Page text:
A well-resourced Russian hacking group called “Dukes” has spent nearly a decade conducting cyber-espionage attacks against Western governments on behalf of the Kremlin, Finnish security company F-Secure has claimed.
The accusation against the Russian government comes after a previous report suggested that Kremlin-backed hackers breached networks of US government and defence industry computer systems.

F-Secure outlined its allegations in a whitepaper released today called The Dukes: Seven Years of Cyber Espionage, after publishing an analysis of the group’s method in July. 
The new document claims that the group has propagated malware to underpin its cyber attacks against specific targets, enabling it to collect intelligence which was then used by the Russian government in support of foreign and security policy decision-making.
“All of the available evidence… does in our opinion suggest that the group operates on behalf of the Russian Federation. Further, we are currently unaware of any evidence disproving this theory,” claims the F-Secure Labs threat intelligence white paper.
The main targets for the “highly dedicated and organised cyber-espionage group” are thought to be Western governments and related organisations, such as government ministries, think-tanks and governmental sub-contractors, all of which have been targeted by the group since at least 2009.
Other targets of the Dukes hacking group include other members of the Commonwealth of Independent States; and Asian, African, and Middle Eastern governments.
Organisations associated with Chechen terrorism and Russian speakers engaged in the illegal drugs trade and the smuggling of other controlled substances have also been targets. The Chechen connection, in particular, further solidifies the suspicions that the attacks have been carried out in the interests of the Russian government.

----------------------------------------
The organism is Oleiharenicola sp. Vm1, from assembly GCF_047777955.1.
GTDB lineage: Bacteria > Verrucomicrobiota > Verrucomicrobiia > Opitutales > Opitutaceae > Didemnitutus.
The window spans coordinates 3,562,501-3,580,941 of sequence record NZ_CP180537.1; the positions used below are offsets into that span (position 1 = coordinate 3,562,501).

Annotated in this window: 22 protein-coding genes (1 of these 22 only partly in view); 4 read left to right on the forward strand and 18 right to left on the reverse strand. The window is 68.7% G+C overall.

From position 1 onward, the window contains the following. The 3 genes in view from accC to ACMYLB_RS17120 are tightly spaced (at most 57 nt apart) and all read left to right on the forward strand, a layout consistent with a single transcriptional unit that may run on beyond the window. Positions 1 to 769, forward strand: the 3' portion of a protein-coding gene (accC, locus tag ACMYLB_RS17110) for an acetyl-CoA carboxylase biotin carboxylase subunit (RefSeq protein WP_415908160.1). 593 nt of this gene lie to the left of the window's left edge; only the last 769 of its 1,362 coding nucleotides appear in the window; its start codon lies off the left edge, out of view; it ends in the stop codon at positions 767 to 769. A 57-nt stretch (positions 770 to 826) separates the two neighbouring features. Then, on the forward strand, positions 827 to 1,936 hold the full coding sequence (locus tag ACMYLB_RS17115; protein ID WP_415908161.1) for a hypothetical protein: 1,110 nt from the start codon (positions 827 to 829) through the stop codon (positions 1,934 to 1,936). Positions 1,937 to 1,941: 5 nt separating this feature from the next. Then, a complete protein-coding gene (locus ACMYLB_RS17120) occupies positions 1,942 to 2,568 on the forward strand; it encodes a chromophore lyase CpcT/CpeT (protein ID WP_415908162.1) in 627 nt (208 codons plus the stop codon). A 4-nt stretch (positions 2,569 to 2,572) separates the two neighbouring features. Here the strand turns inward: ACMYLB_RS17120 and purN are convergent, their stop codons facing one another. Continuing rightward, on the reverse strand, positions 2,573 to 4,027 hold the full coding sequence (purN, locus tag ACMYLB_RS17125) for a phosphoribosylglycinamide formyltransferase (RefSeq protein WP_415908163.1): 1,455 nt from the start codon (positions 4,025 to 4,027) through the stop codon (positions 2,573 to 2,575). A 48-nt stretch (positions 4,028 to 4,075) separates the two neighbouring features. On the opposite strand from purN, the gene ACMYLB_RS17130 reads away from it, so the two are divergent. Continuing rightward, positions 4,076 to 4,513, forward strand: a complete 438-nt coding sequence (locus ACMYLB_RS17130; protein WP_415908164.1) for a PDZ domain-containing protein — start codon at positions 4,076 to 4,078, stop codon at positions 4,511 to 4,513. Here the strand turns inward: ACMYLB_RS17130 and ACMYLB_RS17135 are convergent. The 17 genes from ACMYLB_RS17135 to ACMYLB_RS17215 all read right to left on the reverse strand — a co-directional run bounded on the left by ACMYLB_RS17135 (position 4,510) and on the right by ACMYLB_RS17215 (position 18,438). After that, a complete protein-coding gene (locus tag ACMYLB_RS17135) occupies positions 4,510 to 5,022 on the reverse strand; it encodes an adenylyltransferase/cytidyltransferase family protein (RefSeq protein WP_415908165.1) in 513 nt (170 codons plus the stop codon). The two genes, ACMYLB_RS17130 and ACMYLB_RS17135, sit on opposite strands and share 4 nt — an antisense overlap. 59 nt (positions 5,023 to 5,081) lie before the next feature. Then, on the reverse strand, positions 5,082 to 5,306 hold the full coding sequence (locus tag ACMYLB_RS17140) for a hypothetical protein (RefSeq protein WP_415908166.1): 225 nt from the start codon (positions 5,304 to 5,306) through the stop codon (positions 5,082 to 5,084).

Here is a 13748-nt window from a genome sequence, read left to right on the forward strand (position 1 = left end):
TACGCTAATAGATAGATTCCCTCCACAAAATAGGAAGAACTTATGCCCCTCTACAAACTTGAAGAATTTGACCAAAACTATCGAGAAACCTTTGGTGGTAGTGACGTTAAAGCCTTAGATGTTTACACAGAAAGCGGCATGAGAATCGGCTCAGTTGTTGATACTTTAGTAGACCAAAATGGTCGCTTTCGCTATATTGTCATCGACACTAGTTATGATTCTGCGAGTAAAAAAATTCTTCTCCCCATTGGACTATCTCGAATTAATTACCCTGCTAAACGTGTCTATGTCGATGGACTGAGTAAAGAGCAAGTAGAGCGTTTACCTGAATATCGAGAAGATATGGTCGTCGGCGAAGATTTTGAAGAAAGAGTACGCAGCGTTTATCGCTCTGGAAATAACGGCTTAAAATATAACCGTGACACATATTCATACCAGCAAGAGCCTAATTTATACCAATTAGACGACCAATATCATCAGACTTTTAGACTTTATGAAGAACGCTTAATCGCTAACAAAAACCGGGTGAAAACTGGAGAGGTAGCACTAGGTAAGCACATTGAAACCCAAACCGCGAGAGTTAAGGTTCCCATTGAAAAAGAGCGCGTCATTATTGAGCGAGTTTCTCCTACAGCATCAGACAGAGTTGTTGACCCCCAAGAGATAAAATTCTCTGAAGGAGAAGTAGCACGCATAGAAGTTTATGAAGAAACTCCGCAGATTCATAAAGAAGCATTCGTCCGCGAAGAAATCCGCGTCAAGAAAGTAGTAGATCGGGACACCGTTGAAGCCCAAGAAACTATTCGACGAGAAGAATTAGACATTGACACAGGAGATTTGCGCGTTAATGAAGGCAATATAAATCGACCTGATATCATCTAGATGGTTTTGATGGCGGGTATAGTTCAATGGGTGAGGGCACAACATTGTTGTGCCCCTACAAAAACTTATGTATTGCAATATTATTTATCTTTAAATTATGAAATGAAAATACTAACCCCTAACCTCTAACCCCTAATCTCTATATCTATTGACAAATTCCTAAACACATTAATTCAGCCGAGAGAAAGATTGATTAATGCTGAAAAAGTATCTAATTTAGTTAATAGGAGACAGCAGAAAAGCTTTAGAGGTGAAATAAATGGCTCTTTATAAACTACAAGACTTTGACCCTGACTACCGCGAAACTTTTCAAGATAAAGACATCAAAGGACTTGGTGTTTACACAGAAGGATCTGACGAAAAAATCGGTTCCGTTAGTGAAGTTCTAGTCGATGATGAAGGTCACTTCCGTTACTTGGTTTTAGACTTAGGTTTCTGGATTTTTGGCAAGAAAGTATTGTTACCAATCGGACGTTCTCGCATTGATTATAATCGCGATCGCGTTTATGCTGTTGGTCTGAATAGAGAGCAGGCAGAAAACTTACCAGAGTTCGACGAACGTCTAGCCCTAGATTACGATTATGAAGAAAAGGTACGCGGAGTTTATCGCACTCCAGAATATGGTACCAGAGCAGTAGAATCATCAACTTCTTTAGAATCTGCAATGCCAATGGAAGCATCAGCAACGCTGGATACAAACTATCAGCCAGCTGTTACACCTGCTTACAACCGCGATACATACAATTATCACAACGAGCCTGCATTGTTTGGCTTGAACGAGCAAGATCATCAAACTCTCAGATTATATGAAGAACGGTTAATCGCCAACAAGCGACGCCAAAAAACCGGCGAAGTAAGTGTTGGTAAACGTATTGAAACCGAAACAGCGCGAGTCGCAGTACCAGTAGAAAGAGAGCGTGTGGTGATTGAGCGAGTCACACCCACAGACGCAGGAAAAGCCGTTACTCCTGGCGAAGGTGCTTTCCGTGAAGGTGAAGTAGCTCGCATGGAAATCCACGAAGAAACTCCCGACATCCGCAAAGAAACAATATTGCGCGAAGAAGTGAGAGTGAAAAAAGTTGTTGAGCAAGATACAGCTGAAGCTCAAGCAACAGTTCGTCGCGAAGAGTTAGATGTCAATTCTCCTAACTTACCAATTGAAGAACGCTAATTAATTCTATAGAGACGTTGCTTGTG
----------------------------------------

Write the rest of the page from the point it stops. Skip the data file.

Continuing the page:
Techniques used by Dukes include spear-phishing campaigns against specific targets associated with governments and affiliated organisations, along with the deployment of a large malware toolset, which focuses on persistent compromise of targets and long-term cyber espionage for intelligence gathering.
The activity of Dukes is so advanced and valued that the group attempts to modify its tools to evade detection and, if discovered, won’t cease operations but instead alters its attack tools in a bid to continue its espionage activities.
However, according to Artturi Lehtiö, F-Secure’s researcher heading the investigation, Dukes left behind enough evidence to suggest that they’re carrying out the campaign on behalf of Russian state interests. 
“The research details the connections between the malware and the tactics used in these attacks to what we understand to be Russian resources and interests,” he said.
“These connections provide evidence that helps establish where the attacks originated from, what they were after, how they were executed and what the objectives were. And all the signs point back to Russian state-sponsorship,” Lehtiö added.
According to Patrik Maldre, a junior research fellow with the International Centre for Defence and Security in Estonia, the research into the Dukes activity will enable security experts to properly monitor the nature of the attacks and work on methods to protect against them.
“The connections identified in the report have significant international security implications, particularly for states in Eastern Europe and the Caucasus,” said Maldre.
“They shed new light on how heavily Russia has invested in offensive cyber capabilities and demonstrate that those capabilities have become an important component in advancing its strategic interests,” he continued.
Maldre argued that collaboration is key to combating state-sponsored cyber-espionage campaigns.
“By linking together seven years of individual attacks against Georgia, Europe and the US, the report confirms the need for current and prospective NATO members to strengthen their collective security,” he said, “by increasing cyber cooperation in order to avoid becoming victims of Russian information warfare, espionage and subterfuge.”
Russia has become increasingly assertive on the world stage since Vladimir Putin took over as president from Boris Yeltsin in the late-1990s, even when forced to stand down after having served two consecutive terms. 
Returned to high office in May 2012, Putin’s assertive foreign policy culminated in the seizure of the Crimea from neighbouring Ukraine last year, and chunks of eastern Ukraine by rebels financed and supplied by the Russian government earlier this year. 

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